Hilde Frafjord Johnson  served as Norway’s Minister of International Development for two terms (1997-2005) and played a key role in the Sudan peace negotiations that led to the Comprehensive Peace Agreement (CPA) in 2005. She was also a member of the UN Secretary-General’s High-Level Independent Panel on Peace Operations (2015-2015), and a co-chair of the independent police review (2016). Ms. Johnson is the former Special Representative of the Secretary-General (SRSG) and head of the United Nations Mission in South Sudan (UNMISS)  2011 - 2014. Prior to her tenure in South Sudan, Ms. Johnson was deputy executive director of the United Nations Children’s Fund (UNICEF), where she was in charge of the organization’s humanitarian operations and crisis response (2007-2011) and senior adviser to the President of the African Development Bank, in charge of fragile states policies. She is a development anthropologist and fragile states specialist. Hilde F. Johnson has also been an elected member of Parliament (1993-2001). Ms. Johnson was a senior visiting fellow at the Norwegian Institute for International Affairs (NUPI) 2014-2015. She is currently Secretary General of the Christian Democratic Party of Norway.

Mona Juul  is an experienced diplomat and has served as Norway’s Ambassador to the UK since 2014. After joining the Norwegian Foreign Service in 1986, Mona’s first overseas posting to Cairo in 1988 where she worked as a political attache and second secretary launching her diplomatic career. Together with her husband, Terje Rød-Larsen, she was deeply involved in the secret negotiations that took place in 1993 between Israel and the PLO, which led to the signing of the Oslo Agreement. Ms. Juul worked as state secretary in the Ministry of Foreign Affairs from 2000 to 2001 during the first government of Jens Stoltenberg,before becoming Norway’s Ambassador to Israel in 2001.  Between 2005 and 2010, she served as deputy head at Norway`s Permanent Mission to the UN in New York, where she chaired the First Committee that deals with issues related to international security and disarmament, during the UN General Assembly in 2006.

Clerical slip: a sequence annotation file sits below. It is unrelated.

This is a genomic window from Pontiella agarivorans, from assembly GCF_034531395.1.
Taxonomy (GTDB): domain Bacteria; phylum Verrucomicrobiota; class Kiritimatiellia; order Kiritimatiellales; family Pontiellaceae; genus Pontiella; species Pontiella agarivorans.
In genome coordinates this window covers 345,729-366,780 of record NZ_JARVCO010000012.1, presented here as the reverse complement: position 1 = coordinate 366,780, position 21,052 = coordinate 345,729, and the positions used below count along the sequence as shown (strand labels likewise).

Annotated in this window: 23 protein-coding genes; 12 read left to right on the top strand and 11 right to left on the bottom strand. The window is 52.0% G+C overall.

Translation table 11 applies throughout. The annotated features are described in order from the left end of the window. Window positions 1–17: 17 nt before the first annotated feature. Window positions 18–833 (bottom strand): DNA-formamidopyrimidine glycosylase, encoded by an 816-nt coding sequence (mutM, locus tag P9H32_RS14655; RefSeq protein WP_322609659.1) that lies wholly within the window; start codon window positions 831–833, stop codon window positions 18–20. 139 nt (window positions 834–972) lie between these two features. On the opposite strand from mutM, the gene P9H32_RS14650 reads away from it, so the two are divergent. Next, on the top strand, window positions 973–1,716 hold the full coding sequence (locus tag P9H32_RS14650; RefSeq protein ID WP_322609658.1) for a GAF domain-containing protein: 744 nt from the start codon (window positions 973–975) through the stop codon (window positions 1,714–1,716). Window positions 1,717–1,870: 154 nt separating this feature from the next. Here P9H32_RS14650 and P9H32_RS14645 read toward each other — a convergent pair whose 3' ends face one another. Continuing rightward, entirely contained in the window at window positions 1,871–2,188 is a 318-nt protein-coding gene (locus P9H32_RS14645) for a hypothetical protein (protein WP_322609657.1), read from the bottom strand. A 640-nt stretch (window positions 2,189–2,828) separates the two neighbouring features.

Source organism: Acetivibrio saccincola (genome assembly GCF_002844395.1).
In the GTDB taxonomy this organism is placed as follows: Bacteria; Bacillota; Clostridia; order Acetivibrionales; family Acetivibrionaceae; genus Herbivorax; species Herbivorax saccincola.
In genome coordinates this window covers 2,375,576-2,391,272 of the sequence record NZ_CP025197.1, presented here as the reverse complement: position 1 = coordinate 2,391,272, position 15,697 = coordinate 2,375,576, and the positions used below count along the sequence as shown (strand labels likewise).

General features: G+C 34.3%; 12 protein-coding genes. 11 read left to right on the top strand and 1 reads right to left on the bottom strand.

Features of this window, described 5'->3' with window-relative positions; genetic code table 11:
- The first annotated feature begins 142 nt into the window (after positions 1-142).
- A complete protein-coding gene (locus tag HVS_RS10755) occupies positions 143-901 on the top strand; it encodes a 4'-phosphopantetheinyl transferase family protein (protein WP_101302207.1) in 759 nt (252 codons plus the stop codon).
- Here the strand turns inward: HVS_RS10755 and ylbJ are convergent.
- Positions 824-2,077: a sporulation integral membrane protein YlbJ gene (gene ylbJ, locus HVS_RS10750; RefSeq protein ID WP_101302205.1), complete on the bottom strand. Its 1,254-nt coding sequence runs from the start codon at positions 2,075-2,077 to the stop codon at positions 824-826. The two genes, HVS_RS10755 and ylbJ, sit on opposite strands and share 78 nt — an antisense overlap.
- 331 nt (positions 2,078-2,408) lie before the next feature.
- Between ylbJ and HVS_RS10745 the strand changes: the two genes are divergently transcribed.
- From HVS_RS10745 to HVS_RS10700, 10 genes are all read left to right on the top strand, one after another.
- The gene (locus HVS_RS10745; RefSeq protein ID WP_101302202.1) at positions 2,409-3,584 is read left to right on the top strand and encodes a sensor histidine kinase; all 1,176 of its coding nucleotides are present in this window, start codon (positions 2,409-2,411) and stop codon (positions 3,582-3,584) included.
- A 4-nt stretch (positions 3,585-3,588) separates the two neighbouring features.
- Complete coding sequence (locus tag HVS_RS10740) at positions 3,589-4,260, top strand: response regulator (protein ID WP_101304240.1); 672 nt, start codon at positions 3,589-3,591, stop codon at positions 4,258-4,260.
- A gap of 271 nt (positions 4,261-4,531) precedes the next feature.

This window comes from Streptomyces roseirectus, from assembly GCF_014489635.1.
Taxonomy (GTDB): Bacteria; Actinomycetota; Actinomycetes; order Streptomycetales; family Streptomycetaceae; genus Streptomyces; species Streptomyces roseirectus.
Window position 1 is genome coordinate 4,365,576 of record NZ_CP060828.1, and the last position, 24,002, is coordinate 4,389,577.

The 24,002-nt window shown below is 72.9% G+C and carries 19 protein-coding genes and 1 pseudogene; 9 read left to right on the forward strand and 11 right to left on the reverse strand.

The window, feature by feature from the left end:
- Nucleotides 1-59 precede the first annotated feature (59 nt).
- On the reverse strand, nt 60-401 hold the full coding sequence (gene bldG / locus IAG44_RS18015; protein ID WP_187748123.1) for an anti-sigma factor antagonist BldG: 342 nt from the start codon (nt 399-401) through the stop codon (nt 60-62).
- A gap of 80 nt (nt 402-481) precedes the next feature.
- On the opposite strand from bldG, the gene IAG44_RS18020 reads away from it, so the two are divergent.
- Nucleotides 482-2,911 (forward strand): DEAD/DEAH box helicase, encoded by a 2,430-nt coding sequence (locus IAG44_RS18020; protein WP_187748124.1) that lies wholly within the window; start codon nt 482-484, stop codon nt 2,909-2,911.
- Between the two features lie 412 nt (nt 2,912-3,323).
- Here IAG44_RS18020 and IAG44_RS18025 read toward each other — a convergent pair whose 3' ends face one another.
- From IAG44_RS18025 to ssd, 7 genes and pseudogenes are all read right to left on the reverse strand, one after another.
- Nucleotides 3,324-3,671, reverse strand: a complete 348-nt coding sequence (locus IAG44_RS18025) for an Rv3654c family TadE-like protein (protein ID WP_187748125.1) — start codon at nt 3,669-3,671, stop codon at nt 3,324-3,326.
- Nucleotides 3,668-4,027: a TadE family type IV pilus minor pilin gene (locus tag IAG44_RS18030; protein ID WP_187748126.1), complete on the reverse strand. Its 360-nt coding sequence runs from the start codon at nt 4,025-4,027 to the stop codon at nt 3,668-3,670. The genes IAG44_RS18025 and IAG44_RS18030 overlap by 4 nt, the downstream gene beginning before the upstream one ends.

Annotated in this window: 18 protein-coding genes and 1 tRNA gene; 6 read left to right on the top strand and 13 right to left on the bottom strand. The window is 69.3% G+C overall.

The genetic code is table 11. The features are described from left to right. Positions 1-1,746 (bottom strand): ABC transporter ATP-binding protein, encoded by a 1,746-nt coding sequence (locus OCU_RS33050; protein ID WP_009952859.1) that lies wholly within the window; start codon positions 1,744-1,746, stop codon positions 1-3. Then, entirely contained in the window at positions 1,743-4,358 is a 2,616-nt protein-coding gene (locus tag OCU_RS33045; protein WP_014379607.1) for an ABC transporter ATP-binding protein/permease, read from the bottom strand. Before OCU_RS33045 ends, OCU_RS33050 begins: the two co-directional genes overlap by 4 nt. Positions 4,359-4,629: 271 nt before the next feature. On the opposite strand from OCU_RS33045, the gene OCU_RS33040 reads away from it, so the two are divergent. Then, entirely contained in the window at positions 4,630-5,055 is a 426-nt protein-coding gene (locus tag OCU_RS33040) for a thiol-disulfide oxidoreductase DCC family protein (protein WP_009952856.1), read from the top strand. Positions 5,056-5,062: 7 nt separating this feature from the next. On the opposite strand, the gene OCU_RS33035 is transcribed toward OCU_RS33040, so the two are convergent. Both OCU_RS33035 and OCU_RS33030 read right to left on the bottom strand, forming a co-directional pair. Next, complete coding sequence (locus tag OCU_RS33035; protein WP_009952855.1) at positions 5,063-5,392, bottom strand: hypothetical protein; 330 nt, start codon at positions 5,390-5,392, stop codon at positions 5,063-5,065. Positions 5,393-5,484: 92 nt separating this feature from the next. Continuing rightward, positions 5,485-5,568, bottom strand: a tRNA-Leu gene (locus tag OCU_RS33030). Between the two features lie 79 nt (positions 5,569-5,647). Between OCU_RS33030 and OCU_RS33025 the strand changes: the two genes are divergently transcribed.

Gry Larsen  joined CARE International in January 2015 after serving as state secretary in the Norwegian Ministry of Foreign Affairs. As state secretary she worked on a range of development, humanitarian and security issues, including human rights, conflict resolution and disarmament, the UN and global health. Gry was actively involved with the the government’s  work to strengthen the rights of girls and women and promote gender equality, specifically within the area of women, peace and security. Her political career started when she became active in the Norwegian Labour Youth (AUF) where she served as president between 2002 and 2006.  She was also political adviser for the Foreign Minister before she was appointed state secretary in 2009.

Major General Kristin Lund  is a senior Norwegian military officer at the Norwegian Defence University College (NODEFIC) with more than 35 years with the Armed Forces. Kristin has two unique distinctions as being the only female Norwegian Army Officer promoted to the rank of Major General, and the first female Force Commander in UN history. With respect to the latter, Kristin recently served as Force Commander, United Nations Forces in Cyprus (UNFICYP). During her service, Kristin has held several prominent positions, both nationally and abroad, including as Chief of Staff of the Norwegian Home Guard. Her career has also seen multiple deployments overseas with both NATO and the UN to conflict zones. The main focus of her work has been on logistics, civil-military cooperation and coordination (CIMIC), light infantry (Homeguard) and gender equality. Her gender equality contributions were recognized when she was awarded the Norwegian Armed Forces Equality Award in 2004. Major General Lund’s accomplishments have earned her the following prestigious awards, namely the French Ordre National de la Légion d’honneur in 2015 and the Norwegian Defence Cross of Honour in 2016.